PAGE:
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['The Assize Intelligence, relating to the East Anglian District, has induced us t

appropriate a greater portion of the present Number, than usual, to the Magazin

department of the work.]


Memoir of Sir Philip Bowes Vere Broke, Bart. || The Oak

Captain in the Royal Navy (concluded from Epigran. G. P. R. loquitur ..

page 59) ............. ......., 97



Summary of Politics ...

Parliamentary History, Chapter I.

Order of Vegetation, and its conformity with the

arrival of certain birds of passage ..........107

Historical Register ........

The Rebel Duke of Monmouth ........ibid.


Ode to Dr. Richardson, on Fiorin Grass ..

Curious Nest of Rats .......... .........108

Agricultural Report, for the East Auglian Dis-

New Chemical Substance ....


Newly invented Hygrometer



Anecdotes of Marshal Saxe ..


Picture of Fair Rosamond ...


Essex Assize Intelligence

The Vicar of Bray .........


Cambridgeshire, ditto....

Alliteration .....


Norfolk, ditto......

French Encyclopedia.........


Suffolk, ditto

The Church ..,

Sir Thomas More and the Maniac .......

Anecdotes of Pont-Alais, the French Actor

The University ........


Improvements in Printing.....

.. ibid.

The Army ......

Civil Appointments...


Occurrences .......

Critical Illustrations of Dranatic Poets, by the Bankrupts .......

late Lord Chedworth......


Births, Marriages, and Deaths

Extracts from the Catalogue of the Library of the Meteorological Table .....

late John Ives, Esq. of Yarmouth, F. R. S. and

Observations on the Weather ....,

F.S.A. and Suffolk Herald Extraordinary. -113 || Acknowledgements to Correspondents ...

Inquiry respecting the Haddock Family ......115


Answer to the Enquiries of M. D. in proof of the || Chap. V.-Alfred.-Guthrum.- Edward and Eu

existence of Mineral Waters at Ipswich, by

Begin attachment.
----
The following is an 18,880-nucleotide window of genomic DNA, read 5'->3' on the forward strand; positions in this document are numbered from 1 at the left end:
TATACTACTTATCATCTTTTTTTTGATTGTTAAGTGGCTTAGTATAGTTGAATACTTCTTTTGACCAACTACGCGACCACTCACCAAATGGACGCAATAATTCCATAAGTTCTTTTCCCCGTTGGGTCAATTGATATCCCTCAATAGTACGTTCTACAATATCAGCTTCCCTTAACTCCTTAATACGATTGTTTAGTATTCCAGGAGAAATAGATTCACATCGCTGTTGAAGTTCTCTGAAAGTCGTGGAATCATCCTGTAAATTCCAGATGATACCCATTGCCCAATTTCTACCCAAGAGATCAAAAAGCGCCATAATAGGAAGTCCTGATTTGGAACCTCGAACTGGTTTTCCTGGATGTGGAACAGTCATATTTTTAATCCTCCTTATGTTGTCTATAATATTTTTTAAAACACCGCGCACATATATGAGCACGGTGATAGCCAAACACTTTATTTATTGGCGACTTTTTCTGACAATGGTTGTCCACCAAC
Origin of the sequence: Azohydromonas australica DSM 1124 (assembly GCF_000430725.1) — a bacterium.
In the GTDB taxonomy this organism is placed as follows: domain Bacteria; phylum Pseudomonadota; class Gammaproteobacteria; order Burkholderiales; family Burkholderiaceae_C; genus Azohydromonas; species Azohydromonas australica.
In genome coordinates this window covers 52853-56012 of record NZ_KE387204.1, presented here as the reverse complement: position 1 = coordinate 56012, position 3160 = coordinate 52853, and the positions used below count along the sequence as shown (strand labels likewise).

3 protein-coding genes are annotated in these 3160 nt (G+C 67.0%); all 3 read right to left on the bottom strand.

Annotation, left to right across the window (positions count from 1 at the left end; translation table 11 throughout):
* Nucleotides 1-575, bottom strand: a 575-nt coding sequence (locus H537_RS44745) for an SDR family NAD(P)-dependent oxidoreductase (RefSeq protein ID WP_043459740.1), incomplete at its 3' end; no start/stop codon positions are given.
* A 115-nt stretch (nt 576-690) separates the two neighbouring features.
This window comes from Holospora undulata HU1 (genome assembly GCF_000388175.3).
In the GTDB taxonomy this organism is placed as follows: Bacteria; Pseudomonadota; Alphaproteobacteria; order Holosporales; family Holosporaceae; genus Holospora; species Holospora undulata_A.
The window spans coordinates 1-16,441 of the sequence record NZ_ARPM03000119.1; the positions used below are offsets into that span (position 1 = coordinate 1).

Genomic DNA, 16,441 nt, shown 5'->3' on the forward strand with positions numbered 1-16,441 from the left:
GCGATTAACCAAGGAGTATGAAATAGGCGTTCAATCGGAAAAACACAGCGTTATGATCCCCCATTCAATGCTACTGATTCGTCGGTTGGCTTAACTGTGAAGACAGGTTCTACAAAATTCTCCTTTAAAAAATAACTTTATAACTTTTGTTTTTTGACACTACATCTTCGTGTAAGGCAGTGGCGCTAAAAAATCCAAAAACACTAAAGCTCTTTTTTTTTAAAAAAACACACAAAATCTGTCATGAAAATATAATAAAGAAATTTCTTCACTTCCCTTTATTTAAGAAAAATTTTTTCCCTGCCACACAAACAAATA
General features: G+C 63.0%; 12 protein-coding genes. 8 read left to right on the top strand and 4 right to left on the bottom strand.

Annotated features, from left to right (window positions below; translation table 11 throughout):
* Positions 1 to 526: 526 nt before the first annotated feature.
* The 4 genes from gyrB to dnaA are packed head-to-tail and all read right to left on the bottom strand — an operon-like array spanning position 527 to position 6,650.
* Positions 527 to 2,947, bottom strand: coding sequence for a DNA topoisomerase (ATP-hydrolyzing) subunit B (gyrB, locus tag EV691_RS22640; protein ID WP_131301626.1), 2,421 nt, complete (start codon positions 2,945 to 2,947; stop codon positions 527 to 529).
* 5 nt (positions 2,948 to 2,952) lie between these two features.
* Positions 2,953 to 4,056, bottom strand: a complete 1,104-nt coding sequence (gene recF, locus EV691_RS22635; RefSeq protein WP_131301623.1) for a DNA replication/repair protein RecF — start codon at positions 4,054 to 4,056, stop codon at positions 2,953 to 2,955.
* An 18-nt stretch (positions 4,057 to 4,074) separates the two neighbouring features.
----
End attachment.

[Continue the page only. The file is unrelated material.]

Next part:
wold.-Battle at Bury.-Defeat of the Danes

Mr. Seekamp........

Malden,- Edward. --Ethelstan. - Edmund,


great Benefactor of the Abbey, at Bury,-Edr

Strictures on the Useful and Polite Arts, Letter -Edwy.-Edgar.--Earls of East Anglia; Ath

II.-Writing and Printing

116 stan, Athelwold, and Ailwin.-Edward the Mart


--Ethelred the Unready.-Re-appearance of

Gainsborough, the Painter....

Danes.-The Danes land at Ipswich.-Defeat

**** Goodseyn ..........

Brithnoth, at Malden. -- Alfric's Treachesy.

The Haddock Family.........

vasion of Olave and Svein.--Massacre of the Dan


--Renewed Invasion.-Destruction of Norwich, a

The Rev. H. Hasted's Thanksgiving Sermon

of Thetford.-Defeat of Ulfketel.-Retreat of


Mr. Rigby's Report of the Norwich Pauper Vac-

Danes, and their Return, under Turchill.–UIN

cination ..

tel again defeated. --Bury Burnt.-Death of Sve


Taylor's English Synonymns discriminated ...127

-Progress of Canute.--Death of Ethelred.

mund Ironside.-Battle of Assingdon.-Reign

Literary Notices, for the East Anglian District 128

Canute.-Harold I.--Hardicanute.-Edward


Confessor.-Harold II.--Division of the Coun

Kean's Richard, and Hamlet-Miss Smith's

of Suffolk, at the Conquest,

Ophelia ................. ...........129 II Chap. VI.-Landholders in Suffolk, after the Co
Young's Richard-Mrs. Faucit's Lady Anne-

quest.-Guader's Conspiracy.-William Rufus.

Young's Hamlet-Miss Stephens's Ophelia-

The Earls Bigod.—Henry II. -Defeat of Bigor

The Wandering Boys .....

army, at Fornbam.--The taking of Norwich, 1

Oratorios, -Nount of Olives - Catalani's sister

Bigod. -Destruction of Bigod's Castles, at Ipswi

-Mr. Leonard-Messrs. Schunke ........ibid.

and Walton.-Barons' War, in the reign of Ki

Readings.-Miss Smith-Mrs. Siddons .......ibid,

John.-Wat Tyler's Rebellion.--Pretended E